Building/Construction works are usually outdoor works and these are mostly affected by bad weather. In countries located in the Southern and Northern hemispheres of the world, the coldest season of the year, called winter usually occur from December to February in the Northern hemisphere and from June to August in the Southern hemisphere. This weather is considered bad weather that affect construction activities. In countries located around the tropics, such as Nigeria, bad weather for construction activities is usually characterized by periods of heavy rainfall. Generally, typical characteristics of bad weather include: prolonged rain, frost, high winds, fog, snow and extreme sun etc.
When bad weather occurs, work output is affected, unemployment tends to rise because many workers are laid off or put on redundancy.
To circumvent the effect of bad weather requires, first, preparation for the bad weather and secondly planning for continuity of work.
Planning for Bad Weather
- Have a supply and issue protective clothing.
- Have portable heaters for drying and especially the interiors of buildings during frost.
- Build up stocks of sand or gravel to deal with icy conditions for transport to site, or entrance or exists.
- Hold a supply of tarpaulin, roofing felt, or plastic sheeting for protection of materials.
- Hold a supply of sawdust or shaving for floor protection especially during muddy condition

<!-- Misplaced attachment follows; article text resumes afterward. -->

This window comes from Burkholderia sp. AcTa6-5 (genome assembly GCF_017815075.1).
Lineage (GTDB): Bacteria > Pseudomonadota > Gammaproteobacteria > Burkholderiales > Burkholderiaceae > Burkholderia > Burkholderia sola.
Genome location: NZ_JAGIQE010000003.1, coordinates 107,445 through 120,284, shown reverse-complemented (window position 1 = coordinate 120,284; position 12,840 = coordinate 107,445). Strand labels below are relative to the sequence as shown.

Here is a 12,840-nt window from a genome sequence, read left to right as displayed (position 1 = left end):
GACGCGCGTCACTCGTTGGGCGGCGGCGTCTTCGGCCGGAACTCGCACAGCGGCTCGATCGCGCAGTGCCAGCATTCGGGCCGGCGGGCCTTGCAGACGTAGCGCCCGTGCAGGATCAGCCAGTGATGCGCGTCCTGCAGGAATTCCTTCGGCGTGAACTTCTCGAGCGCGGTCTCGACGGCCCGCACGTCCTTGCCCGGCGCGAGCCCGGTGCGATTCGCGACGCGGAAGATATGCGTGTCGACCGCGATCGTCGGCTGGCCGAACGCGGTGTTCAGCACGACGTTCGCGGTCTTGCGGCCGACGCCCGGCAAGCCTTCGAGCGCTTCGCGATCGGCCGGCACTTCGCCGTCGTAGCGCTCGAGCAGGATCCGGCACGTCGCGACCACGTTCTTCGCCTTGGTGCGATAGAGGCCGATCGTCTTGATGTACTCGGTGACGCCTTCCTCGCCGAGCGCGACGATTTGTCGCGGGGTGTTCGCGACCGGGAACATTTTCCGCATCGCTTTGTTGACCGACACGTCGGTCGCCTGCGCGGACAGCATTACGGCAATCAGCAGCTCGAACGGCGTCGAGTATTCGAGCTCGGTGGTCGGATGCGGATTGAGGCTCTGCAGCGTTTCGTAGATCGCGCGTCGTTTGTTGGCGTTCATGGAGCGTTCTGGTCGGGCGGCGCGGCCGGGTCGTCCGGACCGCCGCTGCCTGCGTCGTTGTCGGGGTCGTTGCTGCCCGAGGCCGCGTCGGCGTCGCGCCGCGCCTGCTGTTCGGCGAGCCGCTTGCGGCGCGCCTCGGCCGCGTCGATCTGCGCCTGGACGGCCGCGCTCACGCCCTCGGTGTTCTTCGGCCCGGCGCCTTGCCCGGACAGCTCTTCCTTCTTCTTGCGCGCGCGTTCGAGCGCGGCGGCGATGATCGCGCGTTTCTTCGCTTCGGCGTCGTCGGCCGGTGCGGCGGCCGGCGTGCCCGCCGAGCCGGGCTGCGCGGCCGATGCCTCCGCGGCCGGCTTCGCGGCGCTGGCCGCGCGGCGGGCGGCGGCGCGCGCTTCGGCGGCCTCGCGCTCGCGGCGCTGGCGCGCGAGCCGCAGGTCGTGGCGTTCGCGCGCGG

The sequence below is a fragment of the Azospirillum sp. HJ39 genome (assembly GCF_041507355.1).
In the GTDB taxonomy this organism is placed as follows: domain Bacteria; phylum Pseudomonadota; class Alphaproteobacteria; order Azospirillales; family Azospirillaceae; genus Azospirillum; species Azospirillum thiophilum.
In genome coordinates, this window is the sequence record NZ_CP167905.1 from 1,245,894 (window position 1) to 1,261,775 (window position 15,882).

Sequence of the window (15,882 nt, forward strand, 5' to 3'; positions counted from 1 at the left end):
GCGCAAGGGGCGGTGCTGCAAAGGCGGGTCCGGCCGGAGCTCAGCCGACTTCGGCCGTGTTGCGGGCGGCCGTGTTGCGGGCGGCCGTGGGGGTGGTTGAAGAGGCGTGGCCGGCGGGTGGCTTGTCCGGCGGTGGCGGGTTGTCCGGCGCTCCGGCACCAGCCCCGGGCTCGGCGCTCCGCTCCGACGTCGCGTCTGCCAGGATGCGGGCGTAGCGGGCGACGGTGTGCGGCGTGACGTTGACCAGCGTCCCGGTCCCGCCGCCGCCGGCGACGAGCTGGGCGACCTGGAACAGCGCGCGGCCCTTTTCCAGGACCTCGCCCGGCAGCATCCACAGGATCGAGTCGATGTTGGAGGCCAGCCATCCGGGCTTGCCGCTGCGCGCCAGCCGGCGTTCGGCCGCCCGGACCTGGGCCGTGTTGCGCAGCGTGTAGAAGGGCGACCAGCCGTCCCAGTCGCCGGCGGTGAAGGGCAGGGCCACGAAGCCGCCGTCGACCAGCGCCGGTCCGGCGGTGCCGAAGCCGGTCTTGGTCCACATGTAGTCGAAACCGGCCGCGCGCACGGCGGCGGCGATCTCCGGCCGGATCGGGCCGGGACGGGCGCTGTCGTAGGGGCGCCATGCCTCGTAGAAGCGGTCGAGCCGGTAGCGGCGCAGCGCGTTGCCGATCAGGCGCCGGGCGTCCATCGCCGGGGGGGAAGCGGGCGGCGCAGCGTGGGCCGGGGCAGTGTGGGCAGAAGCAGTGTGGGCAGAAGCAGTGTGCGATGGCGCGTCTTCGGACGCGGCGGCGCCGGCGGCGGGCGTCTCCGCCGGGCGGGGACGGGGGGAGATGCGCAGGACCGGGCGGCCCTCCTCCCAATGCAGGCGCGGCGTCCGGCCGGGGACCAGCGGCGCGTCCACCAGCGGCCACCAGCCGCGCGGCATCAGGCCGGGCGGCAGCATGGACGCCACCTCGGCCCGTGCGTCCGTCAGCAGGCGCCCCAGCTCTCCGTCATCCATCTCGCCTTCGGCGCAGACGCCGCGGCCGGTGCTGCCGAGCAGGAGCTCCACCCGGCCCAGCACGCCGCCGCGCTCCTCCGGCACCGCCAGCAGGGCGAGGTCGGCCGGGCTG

- Provide means of site lighting.
Planning for Continuity of Works
- Try to time the peak periods when fog, frost and snow are likely to affect construction activities.
- Prior to possibility of frost periods, concentrate of completion of large-scale brickwork/blockwork and concrete works as applicable to building works.
- Concentrate on the completion of roofs and roofs being covered before peak time.
- Try to leave any fixing or interior works as long as possible during late autumn such as plastering works, repairs or alteration works etc.
Precautions to take during Frosty periods
- Extend curing time or accelerate the hardening of concrete.
- In severe frost, where concrete is being done, consider heating the water and aggregate and mixing in close proximity to the job.
- New brickwork, blockwork, formwork moulds and reinforcement bars should be covered and protected.
- Consider wind breaks for mixing bays, and try to get work done, quickly, particularly those jobs associated with the trowel trades such as plastering.
- For trowel trades, also monitor temperature levels using the guide tabularized below
|0oC||Water freezes and hardening of concrete and mortar stops|
|4oC||Minimum temperature for placed concrete and mortar|
|10oC||Rate of hardening is reduced below this temperature level.|
|13o to 25oC||The best temperature range for concrete and mortar.|
|30oC||Too high temperature for concrete and mortar which may result to flash setting.|
Precautions to take during Extreme Sun periods
- Provide damping down or cover to guard against premature drying of concrete work.
- Provide sunshades for workers working in hot and dusty conditions.
- Provide means to protect materials in the event of breaking of good weather.